Contrary to previous posts about the necessity of expanding stations connecting to a DRL in the core, this is not necessary because the existing loads on the Yonge and University lines will drop substantially since traffic has been diverted to the new line, meaning that the capacity expansion needed is already included in the construction of the new DRL station's platform area. Just include additional exits to the new platform that don't go through the existing station (which is required by code nowadays anyway).

10. King and Queen alignments would cause intolerable levels of disruption due to construction, even if only at stations, likely with severe adverse impacts on the streetlife that makes these places what they are today. Furthermore, King Station and St.Andrew Station are technical nightmares that would require stations as deep as an alignment through Union.



CONCLUSION:

Richmond-Adelaide alignment provides best service to the existing and overstrained core, the best crowd-control and diversionary performance from TTC, GO, and PATH traffic, with the least adverse impacts to streetlife from construction. If a shallow alignment is possible, it has other further advantages.
 
(from the advocacy thread)

I sincerely hope this doesn't happen. I don't really see the point of building a glorified GO line through the densest part of Toronto. I've got nothing against GO but if we are going to spend the requisite billions on a grade separated rail line, cheapening out on stations makes no sense.

soo true, the line shouldn't just be for commuting to and from the downtown core, it should help and improve the areas it runs through. I believe the fron line would not be as sefull as teh queen or even a more northern route, because they have the ROW streetcars, which king/queen/dundas don't have the luxury of implementing, so creating a subway to cater to the waterfron condos that already have a pretty decent transit system (well more decent than most parts of toronto), this s why I htink the queen line coul dnot only alleviate pressure on Yonge-bloor but also alleviate alot of the pressure on the local streetcars as well.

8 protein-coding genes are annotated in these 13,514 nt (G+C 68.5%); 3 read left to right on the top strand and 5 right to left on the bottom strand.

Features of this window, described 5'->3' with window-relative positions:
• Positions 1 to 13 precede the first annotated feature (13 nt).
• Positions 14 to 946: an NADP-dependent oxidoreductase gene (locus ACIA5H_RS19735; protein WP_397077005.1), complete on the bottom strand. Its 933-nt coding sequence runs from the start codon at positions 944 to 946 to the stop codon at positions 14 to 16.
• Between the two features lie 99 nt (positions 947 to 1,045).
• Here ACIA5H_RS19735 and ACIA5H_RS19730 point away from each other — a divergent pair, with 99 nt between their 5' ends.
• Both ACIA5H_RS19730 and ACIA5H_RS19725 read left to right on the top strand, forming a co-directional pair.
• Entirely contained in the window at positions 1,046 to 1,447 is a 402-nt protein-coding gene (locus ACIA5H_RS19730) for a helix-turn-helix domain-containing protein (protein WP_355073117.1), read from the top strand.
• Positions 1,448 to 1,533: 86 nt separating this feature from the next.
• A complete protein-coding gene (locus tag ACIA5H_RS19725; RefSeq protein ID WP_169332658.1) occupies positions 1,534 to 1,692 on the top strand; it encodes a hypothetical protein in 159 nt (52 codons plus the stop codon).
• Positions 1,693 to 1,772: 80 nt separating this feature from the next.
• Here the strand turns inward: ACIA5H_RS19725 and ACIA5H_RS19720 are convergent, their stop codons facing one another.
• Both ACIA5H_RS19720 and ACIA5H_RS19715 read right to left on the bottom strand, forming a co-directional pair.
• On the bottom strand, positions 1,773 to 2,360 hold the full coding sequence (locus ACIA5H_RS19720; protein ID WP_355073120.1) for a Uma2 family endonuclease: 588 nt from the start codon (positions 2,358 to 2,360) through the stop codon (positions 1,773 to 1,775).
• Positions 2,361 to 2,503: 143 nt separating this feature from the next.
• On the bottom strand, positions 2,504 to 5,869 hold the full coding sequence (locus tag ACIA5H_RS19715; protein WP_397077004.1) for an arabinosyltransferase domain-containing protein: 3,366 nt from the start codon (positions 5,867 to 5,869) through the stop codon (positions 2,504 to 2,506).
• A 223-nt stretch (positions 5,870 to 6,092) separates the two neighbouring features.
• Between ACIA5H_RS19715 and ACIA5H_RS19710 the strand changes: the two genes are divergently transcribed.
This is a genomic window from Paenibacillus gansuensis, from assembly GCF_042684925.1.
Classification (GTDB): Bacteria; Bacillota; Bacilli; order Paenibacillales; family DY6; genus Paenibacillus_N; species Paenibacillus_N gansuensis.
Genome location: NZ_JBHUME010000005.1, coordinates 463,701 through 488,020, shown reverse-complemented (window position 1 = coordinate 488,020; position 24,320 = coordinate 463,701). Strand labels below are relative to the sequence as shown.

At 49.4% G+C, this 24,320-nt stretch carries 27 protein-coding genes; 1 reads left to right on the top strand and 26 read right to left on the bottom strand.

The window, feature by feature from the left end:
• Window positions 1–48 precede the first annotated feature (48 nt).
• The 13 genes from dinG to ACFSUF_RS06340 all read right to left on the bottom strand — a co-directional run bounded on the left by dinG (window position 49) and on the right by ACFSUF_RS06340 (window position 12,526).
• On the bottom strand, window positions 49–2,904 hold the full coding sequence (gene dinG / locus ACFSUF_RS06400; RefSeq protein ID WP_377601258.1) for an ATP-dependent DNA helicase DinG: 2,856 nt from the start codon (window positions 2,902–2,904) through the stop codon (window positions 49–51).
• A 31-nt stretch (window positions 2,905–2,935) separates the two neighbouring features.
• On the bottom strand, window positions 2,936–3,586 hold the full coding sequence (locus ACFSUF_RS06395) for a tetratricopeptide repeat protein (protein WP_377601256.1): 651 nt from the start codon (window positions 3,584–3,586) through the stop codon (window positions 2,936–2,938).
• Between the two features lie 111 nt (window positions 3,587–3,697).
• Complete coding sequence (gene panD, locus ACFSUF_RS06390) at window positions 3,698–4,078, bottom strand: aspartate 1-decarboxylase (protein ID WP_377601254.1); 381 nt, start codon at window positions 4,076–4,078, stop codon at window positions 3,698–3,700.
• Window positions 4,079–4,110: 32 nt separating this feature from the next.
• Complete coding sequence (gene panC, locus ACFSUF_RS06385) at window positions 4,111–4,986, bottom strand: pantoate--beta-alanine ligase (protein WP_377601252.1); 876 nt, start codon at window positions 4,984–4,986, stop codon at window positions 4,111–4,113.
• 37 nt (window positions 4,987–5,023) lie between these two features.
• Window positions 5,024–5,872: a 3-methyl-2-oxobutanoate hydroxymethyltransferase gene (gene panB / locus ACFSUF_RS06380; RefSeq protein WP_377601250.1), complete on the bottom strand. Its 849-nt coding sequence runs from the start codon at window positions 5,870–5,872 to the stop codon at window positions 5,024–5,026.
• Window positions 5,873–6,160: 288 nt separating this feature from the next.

(from the advocacy thread)

I sincerely hope this doesn't happen. I don't really see the point of building a glorified GO line through the densest part of Toronto. I've got nothing against GO but if we are going to spend the requisite billions on a grade separated rail line, cheapening out on stations makes no sense.

Or...gasp...spend 25% more to build both express and local tracks. Express service will allow Pape station to be a 5 minute subway ride from downtown, while local tracks serve everything in between.

Secondly, I suggest freeing ourselves from the mindset that one subway line must operate on one street. The DRL should maximize the potential for transfer free travel, and should therefore serve as many large destinations as possible. How about something like this:

NewPicture3.jpg
 
and plus lol how many trip generators are on dundas east??, atleast further south there's the distillery district and st. lawrence market.
 
Last edited:
I feel like there's a bit of a loss of perspective in this thread -- Dundas (@ Yonge) is just over 1 km away from Front St (@ Yonge), which is less than a 15 minute walk - the study will tell us more, but I'd wager a lot of commuters already walk that far once they get off transit to get to their offices. They're even closer together in the East side, with Queen being less than 500 m away from Front St at Jarvis and Sherbourne.

There's really not a lot of development on Dundas on the east side yet (Though a subway station under One Cole would probably do wonders for the Regent Park development). The smart money on the east side of Yonge is absolutely to stay south (near Front). That way you hit the Distillery and St Lawrence neighbourhoods, which seem to be growing like crazy.